• Interprofessional Health Care Teams Course. Offered annually since 2007, this month-long clinical education course focused on collaborative card in outpatient and inpatient settings for patients with end stage renal disease has engaged students form our nursing, pharmacy, medicine, social work, and physician assistant programs.
  • Interprofessional Forum. Initiated in 2008, this annual program brings together over 650 first-year students from across the health sciences to introduce interprofessional collaboration as a contemporary standard of quality health care.
  • Classroom-based standardized colleague interactions. We Need to Talk: Crucial Interprofessional Communications as a project funded by the University Provost's Office to design and implement standardized colleague scenarios with pharmacy and nursing students to teach interprofessional communications skills and conflict resolution.
  • Interprofessional Modeling and Caring for the Elderly. Funded by a grants from the Josiah Macy Jr. Foundation and the Jewish Healthcare Foundation, this educational initiative connects students from medicine, pharmacy, and advanced practice nursing and collaborative team based care in the nursing home.
  • Collaboration in the Dental Medicine Clinics. Since 2012, pharmacy students work alongside dental medicine students to refine patient communication, intake and pharmaceutical care plan development skills.
  • Managing Dental Emergencies through Collaborative Care. In this two week clinical course nursing students and dental medicine students collaborate in an outpatient dental emergency clinic to assess oral and systemic health needs.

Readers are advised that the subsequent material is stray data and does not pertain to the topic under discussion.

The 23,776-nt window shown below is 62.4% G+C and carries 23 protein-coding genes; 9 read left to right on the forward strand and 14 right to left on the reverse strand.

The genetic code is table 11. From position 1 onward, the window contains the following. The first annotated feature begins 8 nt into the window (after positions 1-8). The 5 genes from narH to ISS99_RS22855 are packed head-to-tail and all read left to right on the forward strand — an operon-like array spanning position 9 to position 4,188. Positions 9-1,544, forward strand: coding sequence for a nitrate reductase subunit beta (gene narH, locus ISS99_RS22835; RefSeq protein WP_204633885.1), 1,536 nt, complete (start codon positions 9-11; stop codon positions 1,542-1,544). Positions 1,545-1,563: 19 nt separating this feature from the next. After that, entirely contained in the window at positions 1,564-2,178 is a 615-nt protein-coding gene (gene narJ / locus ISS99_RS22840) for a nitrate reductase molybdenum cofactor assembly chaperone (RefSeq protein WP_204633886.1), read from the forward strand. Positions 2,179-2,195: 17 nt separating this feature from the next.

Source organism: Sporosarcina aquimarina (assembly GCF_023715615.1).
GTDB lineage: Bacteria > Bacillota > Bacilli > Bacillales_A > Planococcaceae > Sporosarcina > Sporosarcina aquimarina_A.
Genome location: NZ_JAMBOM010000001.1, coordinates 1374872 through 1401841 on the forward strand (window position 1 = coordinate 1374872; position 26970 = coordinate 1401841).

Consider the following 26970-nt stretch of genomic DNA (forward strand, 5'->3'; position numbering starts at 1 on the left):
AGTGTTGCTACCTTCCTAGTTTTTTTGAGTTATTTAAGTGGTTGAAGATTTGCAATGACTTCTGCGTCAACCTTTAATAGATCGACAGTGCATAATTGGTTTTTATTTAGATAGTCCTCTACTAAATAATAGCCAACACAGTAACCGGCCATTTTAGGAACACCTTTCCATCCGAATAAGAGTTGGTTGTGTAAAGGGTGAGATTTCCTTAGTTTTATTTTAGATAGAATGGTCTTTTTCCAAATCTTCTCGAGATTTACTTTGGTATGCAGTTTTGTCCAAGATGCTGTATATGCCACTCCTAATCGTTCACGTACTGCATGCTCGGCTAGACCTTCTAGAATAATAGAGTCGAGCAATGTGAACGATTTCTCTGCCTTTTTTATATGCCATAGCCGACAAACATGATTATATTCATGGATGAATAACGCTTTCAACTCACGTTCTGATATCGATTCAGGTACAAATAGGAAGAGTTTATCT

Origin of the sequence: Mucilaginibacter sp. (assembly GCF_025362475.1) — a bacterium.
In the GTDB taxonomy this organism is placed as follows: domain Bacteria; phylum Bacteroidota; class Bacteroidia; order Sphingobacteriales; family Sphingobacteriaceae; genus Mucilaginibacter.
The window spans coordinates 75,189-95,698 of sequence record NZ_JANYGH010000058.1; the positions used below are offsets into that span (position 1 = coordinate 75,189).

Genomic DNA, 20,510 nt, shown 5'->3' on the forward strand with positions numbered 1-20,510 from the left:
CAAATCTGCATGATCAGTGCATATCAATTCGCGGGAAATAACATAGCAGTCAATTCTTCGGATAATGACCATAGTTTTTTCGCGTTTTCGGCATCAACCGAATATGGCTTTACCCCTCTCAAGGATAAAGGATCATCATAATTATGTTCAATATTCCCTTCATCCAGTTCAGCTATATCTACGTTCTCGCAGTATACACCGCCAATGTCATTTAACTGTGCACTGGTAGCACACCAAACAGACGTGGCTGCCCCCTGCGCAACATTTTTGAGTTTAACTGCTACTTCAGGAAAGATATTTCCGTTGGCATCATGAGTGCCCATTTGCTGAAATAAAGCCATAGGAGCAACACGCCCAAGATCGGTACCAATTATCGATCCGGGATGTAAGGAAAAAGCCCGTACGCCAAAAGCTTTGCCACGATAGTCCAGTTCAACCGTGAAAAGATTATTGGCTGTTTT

In conjunction with the Pitt Center for Instructional Development and Distance Education, the health sciences schools have implemented two faculty development programs focused on evidence-based teaching and interprofessional education.

  • The Evidence-Based Teaching and Learning in the Health Sciences: Principles for Teaching and Learning in the Classroom provided learning opportunities in evidence-based teaching and learning and established peer-based support focused on the principles of learning and their application to health professions education.
  • The Learning and Teaching Together to Advance Evidence-Based Clinical Education program in 2014 was the recipient of the Pitt Provost’s Advisory Council on Instructional Excellence grant.
  • The Joint Meeting of the Working Group on Interprofessional Education and Health Sciences Curriculum Leaders hosted in 2012 brought together curriculum leaders from across the health sciences schools at a meeting to discuss opportunities to advance interprofessional learning across the health sciences programs and how best to integrate the Core Competencies for Interprofessional Collaborative Practice.

Pitt has also offers several extracurricular activities for students seeking interprofessional experiences, including:

  • The CLARION Interprofessional Case Competition, which ran from 2009-2011. 
  • The IHI Open School Chapter, which has been in place since 2011. 
  • Project CHANCE, a grant-funded program for interprofessional care experience at the local Birmingham free clinic.